September 28, 2009

"Restoring America's Manufacturing Leadership" - who is the current leader?

"Restoring America's Manufacturing Leadership through Energy Efficiency Act of 2009." That is the title of a bill (S.611)currently drifting through Congress. Everyone I know supports energy efficiency whenever possible, but is the title of this bill really accurate?


Does this mean that someone else needs to "lead" American manufacturing, or does it mean that America is not the world's leading manufacturer? I guess I would like a little more clarity about what Congress considers manufacturing leadership.

Here is the bill in a nutshell:
Restoring America's Manufacturing Leadership through Energy Efficiency Act of 2009 - Amends the Energy Policy and Conservation Act to require the Secretary of Energy (DOE) to provide funding for a revolving loan program that enables manufacturers to implement commercially available technologies or processes that significantly reduce systems energy intensity and improve U.S. industrial competitiveness. - Congressional Research Service

It's great that Congress wants to provide energy efficiency assistance to American manufacturers, but please don't insult our industrial partners that are already advancing energy efficiency every day. According to a 2004 US Commerce Department report, Manufacturing in America: A Comprehensive Strategy to Address the Challenges to U.S. Manufacturers, American industrial leaders recognized the need for energy efficiency long ago. Today it only takes 56% of the energy required to produce one dollar of the GDP as compared to that amount in 1970.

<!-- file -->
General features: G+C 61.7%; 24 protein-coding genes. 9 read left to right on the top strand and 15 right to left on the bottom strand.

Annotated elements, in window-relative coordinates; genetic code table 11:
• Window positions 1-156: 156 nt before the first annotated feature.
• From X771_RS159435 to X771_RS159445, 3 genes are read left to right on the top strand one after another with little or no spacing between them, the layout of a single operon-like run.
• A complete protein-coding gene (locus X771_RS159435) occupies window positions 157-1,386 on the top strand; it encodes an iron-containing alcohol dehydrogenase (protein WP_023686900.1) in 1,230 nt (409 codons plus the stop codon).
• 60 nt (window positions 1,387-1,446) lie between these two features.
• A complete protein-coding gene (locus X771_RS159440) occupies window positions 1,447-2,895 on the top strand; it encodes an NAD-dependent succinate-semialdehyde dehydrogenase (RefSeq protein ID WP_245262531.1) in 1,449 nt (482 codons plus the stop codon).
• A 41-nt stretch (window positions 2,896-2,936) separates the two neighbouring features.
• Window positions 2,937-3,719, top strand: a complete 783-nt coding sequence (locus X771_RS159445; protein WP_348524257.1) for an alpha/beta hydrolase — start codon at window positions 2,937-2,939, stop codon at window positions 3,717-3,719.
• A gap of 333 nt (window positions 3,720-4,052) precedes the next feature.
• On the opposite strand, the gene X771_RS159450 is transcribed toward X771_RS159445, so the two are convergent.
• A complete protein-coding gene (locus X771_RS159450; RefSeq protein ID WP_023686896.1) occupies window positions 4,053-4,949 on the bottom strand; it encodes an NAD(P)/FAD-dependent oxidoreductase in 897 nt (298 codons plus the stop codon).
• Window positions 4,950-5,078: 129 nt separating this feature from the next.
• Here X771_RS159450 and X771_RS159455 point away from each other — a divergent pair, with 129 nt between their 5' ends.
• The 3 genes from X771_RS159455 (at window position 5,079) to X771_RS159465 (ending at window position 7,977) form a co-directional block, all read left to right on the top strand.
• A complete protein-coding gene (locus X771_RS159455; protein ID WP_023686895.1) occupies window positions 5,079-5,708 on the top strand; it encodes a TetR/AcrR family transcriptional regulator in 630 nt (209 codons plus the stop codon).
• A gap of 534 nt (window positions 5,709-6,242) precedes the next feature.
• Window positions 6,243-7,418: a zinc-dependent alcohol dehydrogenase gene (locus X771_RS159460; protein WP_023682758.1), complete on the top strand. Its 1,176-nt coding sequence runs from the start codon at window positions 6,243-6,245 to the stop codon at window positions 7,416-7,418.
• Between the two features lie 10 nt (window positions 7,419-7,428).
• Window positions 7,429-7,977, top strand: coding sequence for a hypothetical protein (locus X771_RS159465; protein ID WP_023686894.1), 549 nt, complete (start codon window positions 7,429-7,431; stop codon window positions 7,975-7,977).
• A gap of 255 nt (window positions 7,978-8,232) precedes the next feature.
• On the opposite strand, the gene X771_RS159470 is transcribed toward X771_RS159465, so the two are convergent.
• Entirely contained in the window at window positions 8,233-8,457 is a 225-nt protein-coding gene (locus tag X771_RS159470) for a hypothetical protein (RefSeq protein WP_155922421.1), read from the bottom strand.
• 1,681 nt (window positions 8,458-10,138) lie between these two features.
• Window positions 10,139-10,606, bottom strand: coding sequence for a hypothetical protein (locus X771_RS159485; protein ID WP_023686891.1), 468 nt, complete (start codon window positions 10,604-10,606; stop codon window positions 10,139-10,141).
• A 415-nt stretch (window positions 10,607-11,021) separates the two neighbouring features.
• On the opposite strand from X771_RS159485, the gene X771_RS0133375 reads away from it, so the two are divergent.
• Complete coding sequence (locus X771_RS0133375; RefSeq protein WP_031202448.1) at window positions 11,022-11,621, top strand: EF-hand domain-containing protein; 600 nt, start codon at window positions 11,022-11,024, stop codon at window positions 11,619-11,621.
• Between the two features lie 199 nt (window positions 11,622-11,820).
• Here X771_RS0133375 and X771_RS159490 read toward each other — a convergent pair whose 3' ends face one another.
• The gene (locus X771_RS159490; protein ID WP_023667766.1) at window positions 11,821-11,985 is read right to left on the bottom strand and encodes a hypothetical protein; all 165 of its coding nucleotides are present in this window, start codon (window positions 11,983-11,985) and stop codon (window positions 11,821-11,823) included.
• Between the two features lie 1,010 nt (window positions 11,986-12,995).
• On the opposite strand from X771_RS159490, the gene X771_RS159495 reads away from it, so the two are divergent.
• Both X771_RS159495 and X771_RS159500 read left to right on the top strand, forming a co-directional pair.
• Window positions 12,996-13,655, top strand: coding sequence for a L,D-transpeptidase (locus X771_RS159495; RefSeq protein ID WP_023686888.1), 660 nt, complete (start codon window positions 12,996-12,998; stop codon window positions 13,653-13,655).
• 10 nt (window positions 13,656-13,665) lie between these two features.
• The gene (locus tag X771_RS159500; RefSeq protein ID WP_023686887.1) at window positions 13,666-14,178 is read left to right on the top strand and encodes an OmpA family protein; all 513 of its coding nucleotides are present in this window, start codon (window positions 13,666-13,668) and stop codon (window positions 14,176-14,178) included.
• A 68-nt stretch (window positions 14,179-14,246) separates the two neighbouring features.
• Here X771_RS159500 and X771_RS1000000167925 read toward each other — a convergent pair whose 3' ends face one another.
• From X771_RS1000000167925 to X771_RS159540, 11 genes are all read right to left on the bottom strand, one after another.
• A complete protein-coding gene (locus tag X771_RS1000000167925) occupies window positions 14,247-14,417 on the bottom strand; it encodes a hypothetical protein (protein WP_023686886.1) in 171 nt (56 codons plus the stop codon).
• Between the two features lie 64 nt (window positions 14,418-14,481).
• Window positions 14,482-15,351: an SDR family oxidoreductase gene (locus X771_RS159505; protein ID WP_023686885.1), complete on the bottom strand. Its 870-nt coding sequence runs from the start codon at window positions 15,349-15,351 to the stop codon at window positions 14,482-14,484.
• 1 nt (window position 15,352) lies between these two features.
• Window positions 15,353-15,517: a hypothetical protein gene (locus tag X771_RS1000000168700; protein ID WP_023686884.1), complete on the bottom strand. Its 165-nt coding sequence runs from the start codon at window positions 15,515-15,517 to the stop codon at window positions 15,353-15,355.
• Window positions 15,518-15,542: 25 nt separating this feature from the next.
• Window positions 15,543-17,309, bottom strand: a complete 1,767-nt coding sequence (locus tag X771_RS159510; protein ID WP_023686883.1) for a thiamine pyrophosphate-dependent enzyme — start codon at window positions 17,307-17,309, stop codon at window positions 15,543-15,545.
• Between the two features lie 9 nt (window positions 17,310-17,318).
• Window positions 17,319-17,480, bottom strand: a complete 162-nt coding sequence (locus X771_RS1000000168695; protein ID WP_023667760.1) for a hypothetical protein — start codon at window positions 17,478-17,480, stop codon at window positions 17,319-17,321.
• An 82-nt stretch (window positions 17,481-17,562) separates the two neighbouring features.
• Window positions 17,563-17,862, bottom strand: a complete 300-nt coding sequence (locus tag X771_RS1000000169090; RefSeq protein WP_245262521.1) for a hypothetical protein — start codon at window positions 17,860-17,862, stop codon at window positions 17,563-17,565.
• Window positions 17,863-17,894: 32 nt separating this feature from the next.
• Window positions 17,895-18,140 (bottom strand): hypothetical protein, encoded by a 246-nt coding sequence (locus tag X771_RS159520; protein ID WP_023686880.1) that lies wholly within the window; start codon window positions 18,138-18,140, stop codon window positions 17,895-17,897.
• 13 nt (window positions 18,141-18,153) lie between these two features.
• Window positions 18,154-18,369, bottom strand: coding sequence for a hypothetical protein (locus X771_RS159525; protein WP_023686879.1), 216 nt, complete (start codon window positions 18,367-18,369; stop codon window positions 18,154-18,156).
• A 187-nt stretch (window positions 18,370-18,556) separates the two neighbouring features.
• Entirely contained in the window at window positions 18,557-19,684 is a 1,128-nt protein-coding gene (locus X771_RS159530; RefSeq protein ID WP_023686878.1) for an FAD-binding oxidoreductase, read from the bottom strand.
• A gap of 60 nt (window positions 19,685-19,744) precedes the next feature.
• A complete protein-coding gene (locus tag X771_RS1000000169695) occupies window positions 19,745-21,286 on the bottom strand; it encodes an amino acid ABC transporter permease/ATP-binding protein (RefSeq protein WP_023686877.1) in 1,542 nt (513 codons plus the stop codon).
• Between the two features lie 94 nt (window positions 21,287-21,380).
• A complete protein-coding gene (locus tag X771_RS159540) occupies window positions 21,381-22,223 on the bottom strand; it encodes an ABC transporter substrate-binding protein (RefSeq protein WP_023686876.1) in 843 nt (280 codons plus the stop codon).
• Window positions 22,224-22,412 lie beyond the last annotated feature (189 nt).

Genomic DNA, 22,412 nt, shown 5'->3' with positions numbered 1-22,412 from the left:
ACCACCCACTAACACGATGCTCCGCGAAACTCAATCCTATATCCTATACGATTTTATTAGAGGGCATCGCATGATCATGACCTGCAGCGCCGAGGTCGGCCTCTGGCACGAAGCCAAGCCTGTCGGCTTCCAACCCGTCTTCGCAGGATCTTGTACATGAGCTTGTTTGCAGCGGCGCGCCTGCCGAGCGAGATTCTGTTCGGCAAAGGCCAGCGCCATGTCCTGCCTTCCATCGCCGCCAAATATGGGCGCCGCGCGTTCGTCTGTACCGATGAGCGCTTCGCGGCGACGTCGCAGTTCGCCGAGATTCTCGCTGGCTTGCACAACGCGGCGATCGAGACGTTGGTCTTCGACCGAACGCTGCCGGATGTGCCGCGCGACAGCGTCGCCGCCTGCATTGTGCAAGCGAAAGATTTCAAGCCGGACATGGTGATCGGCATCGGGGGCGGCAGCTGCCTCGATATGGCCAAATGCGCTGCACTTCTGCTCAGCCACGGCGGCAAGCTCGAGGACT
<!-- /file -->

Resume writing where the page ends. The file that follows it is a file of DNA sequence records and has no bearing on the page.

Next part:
This report, compiled following a series of roundtable discussions with American manufacturers, went on to point out that the energy issue is even more compounded by rising energy costs in the public sector. Higher public energy rates reduce consumers' disposable income, thus limiting their ability to purchase manufactured products. Increased public energy usage also skews the energy supply-demand formula toward higher energy rates for manufacturers.

It is good to see Congress has responded to these true manufacturing leaders by initiating one of their recommendations outlined in the 2004 report:
The problem may also merit a hard look at increased federal funding for research and development of renewable energy resources and energy-saving manufacturing techniques and products, tax incentives for the development of new technologies, and greater coordination among the various levels of government involved in the approval and development of new energy supplies and infrastructure. - Manufacturing in America

Bill S.611 may have good intentions for American manufacturers, but I think that a more appropriate title may be "Empowering America's Manufacturing Leadership through Energy Efficiency Act of 2009."

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